yes this is what i am searching too over internet for a long and finally found what happen over internet ;)
so just wana share with u all
Best answer i found is here
How do I figure out the Internet's infrastructure?Let's suppose we don't know about the history of the Internet, nor do we have access to any online resources that explain us this.
Then, the only way to learn how the Internet infastructure is built is to go back to the roots. Using existing protocols to discover how our Internet is built.
Specifically, the Internet Control Message Protocol or ICMP defines the Echo request and the Echo reply. By increasing the Time To Live of IP packets by 1 each iteration, you can find each next
hop on the path to your target. This allows you to get a list of hops between you and your target, the classic traceroute.
On Windows, you can use
So, let's do a traceroute from Belgium to the United States; Stack Exchange looks like a good target.
Interesting, we now know that Belgium, London and New York are all connected to Level3.
Level3 can be seen as an ISP to ISPs, they simply interconnect multiple ISPs.
Here is a picture of how it's connected:
Let's go the opposite direction, China! The first thing I could find is the search engine Baidu.
Well, not much information about the Chinese ISPs there but we at least found Tinet. Here is a nice picture of their site that shows how they connect with the various ISPs:
They simply have a cloud of hops spread about the relevant part of the world they serve, and at the end points they connect to the ISPs. The reason they have a cloud of hops is for reliability, for when some hops fall out...
If you repeat this a few times, you can get an idea of how everything is connected.
So, what Network Tiers are there?The huge networks we found through trace-routing are known as Tier 1 networks.
Although there is no authority that defines tiers of networks participating in the Internet, the most common definition of a tier 1 network is one that can reach every other network on the Internet without purchasing IP transit or paying settlements.If you click through to Tier 1 networks from the Internet Backbone page you get to a list of the current Tier 1 networks:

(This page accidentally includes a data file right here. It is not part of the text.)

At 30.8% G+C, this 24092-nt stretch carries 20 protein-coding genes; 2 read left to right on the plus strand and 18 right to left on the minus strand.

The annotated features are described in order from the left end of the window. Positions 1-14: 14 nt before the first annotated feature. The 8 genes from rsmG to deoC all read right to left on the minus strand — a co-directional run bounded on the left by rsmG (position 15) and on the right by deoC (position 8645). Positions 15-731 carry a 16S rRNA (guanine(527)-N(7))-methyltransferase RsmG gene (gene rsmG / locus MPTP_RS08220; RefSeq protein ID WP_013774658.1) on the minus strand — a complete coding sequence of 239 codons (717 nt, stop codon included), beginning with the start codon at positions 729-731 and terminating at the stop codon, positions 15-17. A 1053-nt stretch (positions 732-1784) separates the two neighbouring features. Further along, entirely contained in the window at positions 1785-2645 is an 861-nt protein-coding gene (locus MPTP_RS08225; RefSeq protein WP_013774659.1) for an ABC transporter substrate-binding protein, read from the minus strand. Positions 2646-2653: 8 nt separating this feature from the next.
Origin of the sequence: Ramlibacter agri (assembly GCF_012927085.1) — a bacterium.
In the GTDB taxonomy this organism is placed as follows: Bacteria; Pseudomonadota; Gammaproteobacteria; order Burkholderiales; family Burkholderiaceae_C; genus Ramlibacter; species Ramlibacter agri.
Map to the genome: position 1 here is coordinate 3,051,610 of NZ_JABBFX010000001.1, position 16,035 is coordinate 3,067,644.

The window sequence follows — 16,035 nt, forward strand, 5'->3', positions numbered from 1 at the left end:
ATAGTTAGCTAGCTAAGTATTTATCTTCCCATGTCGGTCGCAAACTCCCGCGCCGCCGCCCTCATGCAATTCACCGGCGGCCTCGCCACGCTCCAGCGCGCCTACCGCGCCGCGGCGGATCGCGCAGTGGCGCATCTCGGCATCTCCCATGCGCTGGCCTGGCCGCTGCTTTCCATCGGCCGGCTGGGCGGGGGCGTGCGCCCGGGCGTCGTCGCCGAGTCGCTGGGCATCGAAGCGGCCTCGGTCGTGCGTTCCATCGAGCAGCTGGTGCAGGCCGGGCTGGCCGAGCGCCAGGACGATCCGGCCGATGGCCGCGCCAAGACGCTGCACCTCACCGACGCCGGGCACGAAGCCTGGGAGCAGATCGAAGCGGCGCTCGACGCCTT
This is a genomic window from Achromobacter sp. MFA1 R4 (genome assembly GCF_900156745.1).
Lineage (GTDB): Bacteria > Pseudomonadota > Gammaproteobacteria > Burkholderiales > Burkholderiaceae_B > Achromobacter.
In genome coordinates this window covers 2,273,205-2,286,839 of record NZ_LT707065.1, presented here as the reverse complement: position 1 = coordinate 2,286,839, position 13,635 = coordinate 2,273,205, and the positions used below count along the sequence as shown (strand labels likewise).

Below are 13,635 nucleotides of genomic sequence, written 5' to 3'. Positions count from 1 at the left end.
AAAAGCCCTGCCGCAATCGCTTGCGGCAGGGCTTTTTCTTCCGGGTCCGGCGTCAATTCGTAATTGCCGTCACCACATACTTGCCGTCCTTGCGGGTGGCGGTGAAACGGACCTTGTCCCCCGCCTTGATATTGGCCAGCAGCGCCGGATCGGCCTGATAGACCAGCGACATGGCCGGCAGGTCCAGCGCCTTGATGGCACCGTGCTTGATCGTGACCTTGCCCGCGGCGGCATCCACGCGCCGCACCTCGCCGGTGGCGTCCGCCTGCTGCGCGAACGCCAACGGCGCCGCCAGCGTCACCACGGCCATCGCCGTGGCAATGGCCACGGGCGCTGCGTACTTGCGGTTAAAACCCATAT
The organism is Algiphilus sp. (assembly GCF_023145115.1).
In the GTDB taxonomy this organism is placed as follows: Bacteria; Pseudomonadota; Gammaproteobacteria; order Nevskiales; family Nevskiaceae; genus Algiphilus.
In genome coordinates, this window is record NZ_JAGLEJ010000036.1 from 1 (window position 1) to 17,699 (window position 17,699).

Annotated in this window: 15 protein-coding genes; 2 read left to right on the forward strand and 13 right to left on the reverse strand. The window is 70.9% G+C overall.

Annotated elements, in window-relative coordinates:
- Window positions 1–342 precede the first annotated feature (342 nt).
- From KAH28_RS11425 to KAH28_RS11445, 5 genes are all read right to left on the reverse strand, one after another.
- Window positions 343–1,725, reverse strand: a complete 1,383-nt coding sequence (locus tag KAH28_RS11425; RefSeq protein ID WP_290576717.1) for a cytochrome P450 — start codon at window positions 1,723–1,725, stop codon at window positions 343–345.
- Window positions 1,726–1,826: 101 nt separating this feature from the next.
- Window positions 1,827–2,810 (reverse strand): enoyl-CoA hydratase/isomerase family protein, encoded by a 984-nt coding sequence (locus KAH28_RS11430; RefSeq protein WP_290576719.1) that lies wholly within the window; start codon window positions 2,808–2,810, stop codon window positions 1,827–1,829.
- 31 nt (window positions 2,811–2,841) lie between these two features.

It is not known if
Wait, what... What is Peering?These networks connect to each other through a process known as 'peering'. Most traffic needs to go over at least 2 different top tier networks in order to reach its destination, and the networks are bridged with peering arrangements.
The way this usually works is that each party to the agreement will commit to routing x amount of traffic for the other party on their network, and vice-verse. There is usually no money exchanged in these arrangements, unless one side is sending or receiving a lot more data than the other sides.
Large companies can also go out and arrange their own peering relationships. For example Netflix has arranged its own peering and network infrastructure directly with multiple tier-1 networks so that its traffic is both cheaper and closer to end users on each of the popular US broadband ISP's.
See this Wikipedia page on Peering.
There's a lot more to read at those pages; this answer gives a general idea, discovering all the details are left as an exercise to the reader. You can ask questions about this subject in the comments below...
i found this mind blowing answer from [www.superuser.com] and user was Tom Wijsman thankx man :) really enjoy reading this